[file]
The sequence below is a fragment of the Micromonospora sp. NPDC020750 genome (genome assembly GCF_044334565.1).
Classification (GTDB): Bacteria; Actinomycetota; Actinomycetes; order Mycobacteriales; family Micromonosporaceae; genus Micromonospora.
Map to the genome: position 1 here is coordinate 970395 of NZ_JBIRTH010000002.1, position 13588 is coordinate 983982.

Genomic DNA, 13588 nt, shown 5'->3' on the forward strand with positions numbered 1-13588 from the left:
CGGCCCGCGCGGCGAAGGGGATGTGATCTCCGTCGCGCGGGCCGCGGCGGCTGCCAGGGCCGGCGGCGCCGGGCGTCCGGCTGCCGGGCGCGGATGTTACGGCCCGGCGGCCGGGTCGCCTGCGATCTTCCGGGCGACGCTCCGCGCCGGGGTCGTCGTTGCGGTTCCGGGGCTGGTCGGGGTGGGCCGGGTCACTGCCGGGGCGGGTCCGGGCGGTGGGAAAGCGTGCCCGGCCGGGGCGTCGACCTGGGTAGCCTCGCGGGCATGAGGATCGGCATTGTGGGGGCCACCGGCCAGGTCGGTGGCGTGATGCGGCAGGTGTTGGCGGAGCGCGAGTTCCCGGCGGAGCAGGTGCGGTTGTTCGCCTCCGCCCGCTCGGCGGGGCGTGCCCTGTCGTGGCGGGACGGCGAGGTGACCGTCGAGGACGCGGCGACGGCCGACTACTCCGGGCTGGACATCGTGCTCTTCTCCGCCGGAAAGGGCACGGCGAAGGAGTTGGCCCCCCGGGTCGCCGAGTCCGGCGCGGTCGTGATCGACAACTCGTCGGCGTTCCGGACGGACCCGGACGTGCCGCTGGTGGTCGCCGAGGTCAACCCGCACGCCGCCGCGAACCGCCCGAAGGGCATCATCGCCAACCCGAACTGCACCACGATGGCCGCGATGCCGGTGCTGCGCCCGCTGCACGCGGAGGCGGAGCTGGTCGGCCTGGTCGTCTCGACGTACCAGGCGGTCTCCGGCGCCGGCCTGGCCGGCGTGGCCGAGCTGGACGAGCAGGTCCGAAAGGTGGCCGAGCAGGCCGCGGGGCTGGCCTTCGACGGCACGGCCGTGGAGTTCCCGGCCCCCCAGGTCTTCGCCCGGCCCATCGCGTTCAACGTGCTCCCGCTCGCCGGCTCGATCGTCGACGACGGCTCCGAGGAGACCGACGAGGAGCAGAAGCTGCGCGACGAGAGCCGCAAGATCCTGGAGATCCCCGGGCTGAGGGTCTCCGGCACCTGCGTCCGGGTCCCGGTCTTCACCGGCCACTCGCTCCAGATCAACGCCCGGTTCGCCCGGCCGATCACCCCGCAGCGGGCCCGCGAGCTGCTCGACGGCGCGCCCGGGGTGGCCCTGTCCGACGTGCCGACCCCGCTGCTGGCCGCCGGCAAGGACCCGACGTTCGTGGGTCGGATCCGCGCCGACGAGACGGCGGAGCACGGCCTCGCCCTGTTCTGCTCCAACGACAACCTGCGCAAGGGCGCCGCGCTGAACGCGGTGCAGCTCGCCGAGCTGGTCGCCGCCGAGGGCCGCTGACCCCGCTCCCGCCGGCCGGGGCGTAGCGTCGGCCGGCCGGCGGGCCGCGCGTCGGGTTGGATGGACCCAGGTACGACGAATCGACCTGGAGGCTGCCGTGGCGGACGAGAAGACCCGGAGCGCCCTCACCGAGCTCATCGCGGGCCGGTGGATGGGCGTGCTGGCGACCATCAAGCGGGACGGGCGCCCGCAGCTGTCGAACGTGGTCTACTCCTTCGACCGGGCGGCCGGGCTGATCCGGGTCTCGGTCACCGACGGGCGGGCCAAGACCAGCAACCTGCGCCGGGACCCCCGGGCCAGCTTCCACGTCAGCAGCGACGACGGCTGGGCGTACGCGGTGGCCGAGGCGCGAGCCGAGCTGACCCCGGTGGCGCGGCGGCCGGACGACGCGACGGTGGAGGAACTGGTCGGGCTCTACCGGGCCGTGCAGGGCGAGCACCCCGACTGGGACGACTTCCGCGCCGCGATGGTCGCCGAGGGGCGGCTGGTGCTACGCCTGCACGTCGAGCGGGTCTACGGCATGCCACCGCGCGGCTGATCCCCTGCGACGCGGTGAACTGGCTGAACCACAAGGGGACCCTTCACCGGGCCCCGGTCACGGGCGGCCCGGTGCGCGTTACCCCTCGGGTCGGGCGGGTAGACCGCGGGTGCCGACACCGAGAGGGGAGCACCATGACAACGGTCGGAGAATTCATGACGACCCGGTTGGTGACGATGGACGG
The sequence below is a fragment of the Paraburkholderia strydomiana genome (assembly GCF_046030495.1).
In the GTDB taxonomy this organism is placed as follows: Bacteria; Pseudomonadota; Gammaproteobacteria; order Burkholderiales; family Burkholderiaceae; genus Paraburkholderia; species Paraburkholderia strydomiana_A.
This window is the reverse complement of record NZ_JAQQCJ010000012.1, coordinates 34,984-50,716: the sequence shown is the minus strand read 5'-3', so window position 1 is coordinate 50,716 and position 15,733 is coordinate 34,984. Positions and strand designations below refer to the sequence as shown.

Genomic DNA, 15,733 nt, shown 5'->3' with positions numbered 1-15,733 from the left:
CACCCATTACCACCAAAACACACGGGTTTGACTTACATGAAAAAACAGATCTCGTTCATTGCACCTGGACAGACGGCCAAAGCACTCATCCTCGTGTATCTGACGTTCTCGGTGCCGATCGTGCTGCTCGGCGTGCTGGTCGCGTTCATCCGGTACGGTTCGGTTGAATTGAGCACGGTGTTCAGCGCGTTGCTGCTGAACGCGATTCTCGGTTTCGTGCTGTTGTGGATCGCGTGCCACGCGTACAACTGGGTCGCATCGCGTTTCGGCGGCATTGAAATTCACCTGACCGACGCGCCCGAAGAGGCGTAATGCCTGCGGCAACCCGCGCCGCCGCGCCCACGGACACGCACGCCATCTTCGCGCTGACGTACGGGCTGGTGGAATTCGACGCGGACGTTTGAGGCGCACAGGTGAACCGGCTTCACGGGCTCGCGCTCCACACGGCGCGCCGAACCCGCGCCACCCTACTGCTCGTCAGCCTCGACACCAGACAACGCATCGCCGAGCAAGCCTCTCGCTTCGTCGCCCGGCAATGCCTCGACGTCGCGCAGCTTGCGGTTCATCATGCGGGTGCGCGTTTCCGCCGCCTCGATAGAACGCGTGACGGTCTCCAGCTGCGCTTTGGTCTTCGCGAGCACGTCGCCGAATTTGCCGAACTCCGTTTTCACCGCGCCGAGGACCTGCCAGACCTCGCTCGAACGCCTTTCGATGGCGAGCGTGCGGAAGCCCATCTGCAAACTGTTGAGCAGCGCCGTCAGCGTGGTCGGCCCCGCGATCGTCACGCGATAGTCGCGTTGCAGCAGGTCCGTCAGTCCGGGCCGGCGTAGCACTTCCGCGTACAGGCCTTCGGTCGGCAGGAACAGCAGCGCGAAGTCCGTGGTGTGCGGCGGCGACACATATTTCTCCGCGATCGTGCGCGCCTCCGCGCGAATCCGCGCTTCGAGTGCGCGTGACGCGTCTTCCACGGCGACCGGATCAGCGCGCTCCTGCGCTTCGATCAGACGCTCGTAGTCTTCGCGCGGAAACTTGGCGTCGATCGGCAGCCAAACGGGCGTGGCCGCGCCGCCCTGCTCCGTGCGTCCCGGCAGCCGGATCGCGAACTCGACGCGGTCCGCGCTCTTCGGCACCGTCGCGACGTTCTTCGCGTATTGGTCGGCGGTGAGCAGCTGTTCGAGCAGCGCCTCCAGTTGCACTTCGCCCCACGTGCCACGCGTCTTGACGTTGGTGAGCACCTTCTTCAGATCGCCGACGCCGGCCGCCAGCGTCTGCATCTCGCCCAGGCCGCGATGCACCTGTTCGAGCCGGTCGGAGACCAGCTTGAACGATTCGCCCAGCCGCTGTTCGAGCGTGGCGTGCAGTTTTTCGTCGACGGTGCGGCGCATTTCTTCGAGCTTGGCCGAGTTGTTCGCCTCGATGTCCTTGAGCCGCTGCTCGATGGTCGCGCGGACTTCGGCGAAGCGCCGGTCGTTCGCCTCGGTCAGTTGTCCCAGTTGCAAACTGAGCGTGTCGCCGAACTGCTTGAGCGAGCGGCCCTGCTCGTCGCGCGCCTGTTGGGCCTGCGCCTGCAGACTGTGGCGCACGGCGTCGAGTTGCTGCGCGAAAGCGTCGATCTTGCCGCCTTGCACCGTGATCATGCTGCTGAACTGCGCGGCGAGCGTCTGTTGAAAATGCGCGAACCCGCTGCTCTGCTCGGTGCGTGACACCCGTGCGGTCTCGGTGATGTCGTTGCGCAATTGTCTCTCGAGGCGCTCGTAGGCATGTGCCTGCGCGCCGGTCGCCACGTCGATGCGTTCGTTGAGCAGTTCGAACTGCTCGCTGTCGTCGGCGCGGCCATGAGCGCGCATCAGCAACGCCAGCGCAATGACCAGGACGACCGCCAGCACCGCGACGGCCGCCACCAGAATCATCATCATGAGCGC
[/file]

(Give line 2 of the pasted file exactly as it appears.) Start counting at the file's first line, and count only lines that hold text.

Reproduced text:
Classification (GTDB): Bacteria; Actinomycetota; Actinomycetes; order Mycobacteriales; family Micromonosporaceae; genus Micromonospora.